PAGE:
With a note of caution, Governor Brown said, "As we begin to slowly open up recreation sites, state parks, and ski areas, it is critical we ensure the health and safety of staff, volunteers, and the public. And that begins with each of us taking personal responsibility to be good stewards of our parks, and each other."
Reopening outdoor recreation areas will be a phased approach as it becomes safe for some communities and recreational providers to do so, and will change the way that Oregonians visit some familiar sites. Columbia River Gorge parks and recreation areas, as well as coastal areas that are not yet ready to welcome visitors back, will remain closed for now, while the Oregon Parks and Recreation Department coordinates with local jurisdictions and partners in Washington to determine the appropriate timing for reopening.
Guidelines for responsible outdoor recreation include:
Limit your recreation activities, and recreate only with people in your own household.
Check what’s open before leaving home. Your favorite trail or camp site may remain closed, or need to be closed on a temporary basis, to prevent crowding and protect public health.
Plan ahead and come prepared as service levels may be different than you are accustomed to.
Visitors may find limited restroom services available. Plan to bring your own soap, water, hand sanitizer, and toilet paper.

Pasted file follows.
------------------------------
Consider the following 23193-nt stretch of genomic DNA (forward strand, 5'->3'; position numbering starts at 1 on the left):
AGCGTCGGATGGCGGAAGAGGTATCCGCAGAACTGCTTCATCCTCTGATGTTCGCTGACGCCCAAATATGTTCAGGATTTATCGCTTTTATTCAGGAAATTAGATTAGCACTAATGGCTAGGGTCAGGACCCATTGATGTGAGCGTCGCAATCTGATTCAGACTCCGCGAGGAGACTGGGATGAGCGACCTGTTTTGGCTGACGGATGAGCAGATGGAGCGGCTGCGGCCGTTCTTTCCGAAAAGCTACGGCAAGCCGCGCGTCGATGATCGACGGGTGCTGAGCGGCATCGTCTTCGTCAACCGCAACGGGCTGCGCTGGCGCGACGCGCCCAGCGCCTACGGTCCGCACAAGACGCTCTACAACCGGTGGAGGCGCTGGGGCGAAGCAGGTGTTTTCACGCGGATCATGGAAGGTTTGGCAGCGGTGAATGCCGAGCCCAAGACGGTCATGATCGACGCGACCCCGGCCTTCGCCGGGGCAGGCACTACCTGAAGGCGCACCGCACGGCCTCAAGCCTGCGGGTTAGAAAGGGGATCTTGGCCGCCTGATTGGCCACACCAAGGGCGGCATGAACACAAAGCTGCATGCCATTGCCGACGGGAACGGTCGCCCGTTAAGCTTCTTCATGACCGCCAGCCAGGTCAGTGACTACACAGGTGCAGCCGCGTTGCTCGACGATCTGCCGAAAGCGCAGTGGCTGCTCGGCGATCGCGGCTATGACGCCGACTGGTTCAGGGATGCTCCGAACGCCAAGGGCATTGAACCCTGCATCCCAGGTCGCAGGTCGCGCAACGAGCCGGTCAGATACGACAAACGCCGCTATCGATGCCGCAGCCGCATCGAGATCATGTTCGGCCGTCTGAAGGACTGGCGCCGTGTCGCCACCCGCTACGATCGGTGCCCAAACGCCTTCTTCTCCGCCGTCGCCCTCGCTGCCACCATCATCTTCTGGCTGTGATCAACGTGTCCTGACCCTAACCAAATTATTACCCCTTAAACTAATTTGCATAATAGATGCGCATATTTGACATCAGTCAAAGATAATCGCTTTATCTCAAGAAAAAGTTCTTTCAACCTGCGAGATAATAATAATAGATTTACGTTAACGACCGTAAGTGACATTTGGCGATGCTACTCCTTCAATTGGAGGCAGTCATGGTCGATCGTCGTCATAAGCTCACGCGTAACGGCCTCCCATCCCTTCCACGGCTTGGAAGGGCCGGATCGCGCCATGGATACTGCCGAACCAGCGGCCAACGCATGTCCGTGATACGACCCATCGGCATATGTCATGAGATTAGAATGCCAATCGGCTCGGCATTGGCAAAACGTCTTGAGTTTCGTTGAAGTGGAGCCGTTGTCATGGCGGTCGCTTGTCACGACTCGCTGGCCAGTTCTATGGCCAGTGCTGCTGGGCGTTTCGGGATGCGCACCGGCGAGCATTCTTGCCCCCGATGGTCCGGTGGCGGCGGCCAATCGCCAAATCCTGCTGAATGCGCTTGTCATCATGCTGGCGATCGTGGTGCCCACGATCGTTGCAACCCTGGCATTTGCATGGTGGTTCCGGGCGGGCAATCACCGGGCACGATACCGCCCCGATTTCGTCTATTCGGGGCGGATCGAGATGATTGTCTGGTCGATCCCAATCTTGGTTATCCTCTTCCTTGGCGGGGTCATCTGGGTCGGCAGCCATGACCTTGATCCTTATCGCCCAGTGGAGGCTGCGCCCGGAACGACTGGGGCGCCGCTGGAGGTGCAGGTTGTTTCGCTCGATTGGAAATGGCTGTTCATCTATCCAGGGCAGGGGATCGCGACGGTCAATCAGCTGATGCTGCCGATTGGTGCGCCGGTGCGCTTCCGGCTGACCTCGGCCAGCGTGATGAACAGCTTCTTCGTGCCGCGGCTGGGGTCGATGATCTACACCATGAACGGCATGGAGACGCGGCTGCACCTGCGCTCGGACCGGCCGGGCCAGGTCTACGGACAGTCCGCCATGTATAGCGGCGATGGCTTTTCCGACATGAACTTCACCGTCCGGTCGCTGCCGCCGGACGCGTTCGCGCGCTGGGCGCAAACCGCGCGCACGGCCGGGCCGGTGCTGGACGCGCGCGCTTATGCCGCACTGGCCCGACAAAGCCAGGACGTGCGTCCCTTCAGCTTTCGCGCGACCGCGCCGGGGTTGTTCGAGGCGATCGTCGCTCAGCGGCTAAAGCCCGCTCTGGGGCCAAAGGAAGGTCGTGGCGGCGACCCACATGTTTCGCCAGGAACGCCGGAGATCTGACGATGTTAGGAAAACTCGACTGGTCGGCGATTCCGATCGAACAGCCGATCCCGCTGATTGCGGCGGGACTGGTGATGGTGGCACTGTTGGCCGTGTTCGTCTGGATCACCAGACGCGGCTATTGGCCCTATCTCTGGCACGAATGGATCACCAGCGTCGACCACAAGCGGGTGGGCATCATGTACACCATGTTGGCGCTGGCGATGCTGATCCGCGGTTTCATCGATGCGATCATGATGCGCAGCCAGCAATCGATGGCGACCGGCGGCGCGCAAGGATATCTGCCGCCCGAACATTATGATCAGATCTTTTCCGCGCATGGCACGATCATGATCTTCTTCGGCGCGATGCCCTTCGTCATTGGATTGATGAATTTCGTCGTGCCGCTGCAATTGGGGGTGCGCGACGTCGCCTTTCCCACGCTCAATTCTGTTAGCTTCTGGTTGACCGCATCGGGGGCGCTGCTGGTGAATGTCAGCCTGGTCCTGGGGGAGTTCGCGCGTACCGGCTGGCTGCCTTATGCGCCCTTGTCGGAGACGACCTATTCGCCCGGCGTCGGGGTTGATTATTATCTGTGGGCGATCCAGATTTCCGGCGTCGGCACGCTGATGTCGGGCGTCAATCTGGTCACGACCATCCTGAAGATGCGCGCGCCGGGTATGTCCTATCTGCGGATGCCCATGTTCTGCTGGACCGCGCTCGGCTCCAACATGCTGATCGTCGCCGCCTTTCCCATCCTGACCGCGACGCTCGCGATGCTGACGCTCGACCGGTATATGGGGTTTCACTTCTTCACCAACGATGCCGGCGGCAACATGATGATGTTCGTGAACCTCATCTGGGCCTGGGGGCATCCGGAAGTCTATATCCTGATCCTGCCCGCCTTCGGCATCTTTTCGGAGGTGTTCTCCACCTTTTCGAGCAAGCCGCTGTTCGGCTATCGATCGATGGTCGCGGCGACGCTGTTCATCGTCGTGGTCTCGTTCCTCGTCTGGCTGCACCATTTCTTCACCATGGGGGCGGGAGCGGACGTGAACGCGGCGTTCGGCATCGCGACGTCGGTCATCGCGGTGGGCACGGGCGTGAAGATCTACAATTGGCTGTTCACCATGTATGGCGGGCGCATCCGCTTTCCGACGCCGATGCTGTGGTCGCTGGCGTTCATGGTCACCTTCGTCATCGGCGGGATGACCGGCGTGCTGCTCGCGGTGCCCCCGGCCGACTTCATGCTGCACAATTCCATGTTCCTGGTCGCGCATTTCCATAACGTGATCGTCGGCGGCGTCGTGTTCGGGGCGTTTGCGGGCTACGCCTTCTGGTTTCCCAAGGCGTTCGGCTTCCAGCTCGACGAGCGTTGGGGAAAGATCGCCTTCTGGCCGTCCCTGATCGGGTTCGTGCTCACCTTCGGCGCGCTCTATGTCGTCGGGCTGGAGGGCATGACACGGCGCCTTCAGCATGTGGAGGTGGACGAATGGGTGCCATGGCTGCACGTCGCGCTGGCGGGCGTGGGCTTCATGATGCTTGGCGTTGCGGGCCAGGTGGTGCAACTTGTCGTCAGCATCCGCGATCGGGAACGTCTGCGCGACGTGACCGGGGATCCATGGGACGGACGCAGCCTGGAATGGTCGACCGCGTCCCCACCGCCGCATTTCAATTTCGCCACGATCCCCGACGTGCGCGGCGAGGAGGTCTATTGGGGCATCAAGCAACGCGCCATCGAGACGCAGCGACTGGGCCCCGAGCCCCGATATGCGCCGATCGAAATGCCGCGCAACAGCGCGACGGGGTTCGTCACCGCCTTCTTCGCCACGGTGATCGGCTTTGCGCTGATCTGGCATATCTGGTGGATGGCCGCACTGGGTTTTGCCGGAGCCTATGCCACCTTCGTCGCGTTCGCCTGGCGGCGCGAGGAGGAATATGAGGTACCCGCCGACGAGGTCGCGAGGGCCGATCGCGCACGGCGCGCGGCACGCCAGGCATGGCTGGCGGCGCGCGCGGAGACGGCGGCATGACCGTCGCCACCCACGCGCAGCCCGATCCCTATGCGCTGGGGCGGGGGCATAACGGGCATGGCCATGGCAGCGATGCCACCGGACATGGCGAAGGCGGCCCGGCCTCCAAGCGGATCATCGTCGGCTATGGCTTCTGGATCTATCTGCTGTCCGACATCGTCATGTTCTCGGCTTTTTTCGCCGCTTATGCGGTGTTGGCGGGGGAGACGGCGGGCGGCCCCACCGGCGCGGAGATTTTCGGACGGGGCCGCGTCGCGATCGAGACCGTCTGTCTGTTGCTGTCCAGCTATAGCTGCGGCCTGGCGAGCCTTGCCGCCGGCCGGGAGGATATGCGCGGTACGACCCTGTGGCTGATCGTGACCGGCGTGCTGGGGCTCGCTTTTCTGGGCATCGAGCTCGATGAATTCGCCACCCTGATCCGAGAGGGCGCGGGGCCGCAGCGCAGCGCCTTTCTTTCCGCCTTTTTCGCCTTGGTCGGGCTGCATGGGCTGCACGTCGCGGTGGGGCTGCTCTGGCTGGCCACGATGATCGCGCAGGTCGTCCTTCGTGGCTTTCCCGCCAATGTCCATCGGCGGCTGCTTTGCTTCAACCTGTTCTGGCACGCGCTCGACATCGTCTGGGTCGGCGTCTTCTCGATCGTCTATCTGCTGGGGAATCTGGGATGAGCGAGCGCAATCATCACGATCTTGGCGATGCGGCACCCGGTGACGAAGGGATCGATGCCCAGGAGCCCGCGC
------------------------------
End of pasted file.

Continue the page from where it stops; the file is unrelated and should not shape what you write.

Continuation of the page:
Bring a mask to cover your nose and mouth. Visit less crowded areas, visit during off-peak times, and have a back-up plan.
Not feeling well? Don’t go. If you have symptoms of a fever, cough, or shortness of breath, stay home.
Governor Brown has been under intense pressure for her heavy-handed, continual closure of the state, despite signs that the epidemic is on the wane.
Critics have also pointed out that, while there is a shortage of residential style toilet paper, due to people spending more time at home, there is a surplus of the industrial style of toilet paper -- of the kind found on larger rolls used by the industrial dispensers -- typically found at public institutions like parks.
In what some observers see as a response to the mounting pressure from Oregonians to open the state, Oregon Governor Kate Brown issued some very specific "prerequisites" for "enter[ing] phase one of Reopening Oregon."
The document, released to Oregon counties, outlines seven prerequisites must be met before a county or region can enter phase one of Reopening Oregon. These prerequisites include:
Declining prevalence of COVID-19
Minimum Testing Regimen, including being able to administer COVID-19 testing at a rate of 30 per
10,000 people per week.
Contact Tracing System, including a minimum of 15 contact tracers for every 100,000 people and the county must be prepared to contact trace 95% of all new cases within 24 hours.
Isolation Facilities including hotel rooms available for people who test positive for COVID-19 and who cannot self-isolate.
Finalized Statewide Sector Guidelines.
Sufficient Health Care Capacity which means that the region must be able to accommodate a 20% increase in suspected or confirmed COVID-19 hospitalizations compared to the number of suspected or confirmed COVID19 hospitalizations in the region at the time
Executive Order No. 20-22 was issued.
Sufficient PPE Supply.
Health Regions are defined as such:
Health region 1: Clatsop, Columbia, Tillamook, Washington, Multnomah, Clackamas
Health region 2: Yamhill, Polk, Lincoln, Benton, Marion, Linn
Health regions 3 & 5: Lane, Douglas, Coos, Curry, Jackson, Josephine
Health regions 6 & 9: Hood River, Wasco, Sherman, Gilliam, Morrow, Umatilla, Union,
Wallowa, Baker, Malheur
Health region 7: Jefferson, Deschutes, Crook, Wheeler, Grant, Klamath, Lake, Harney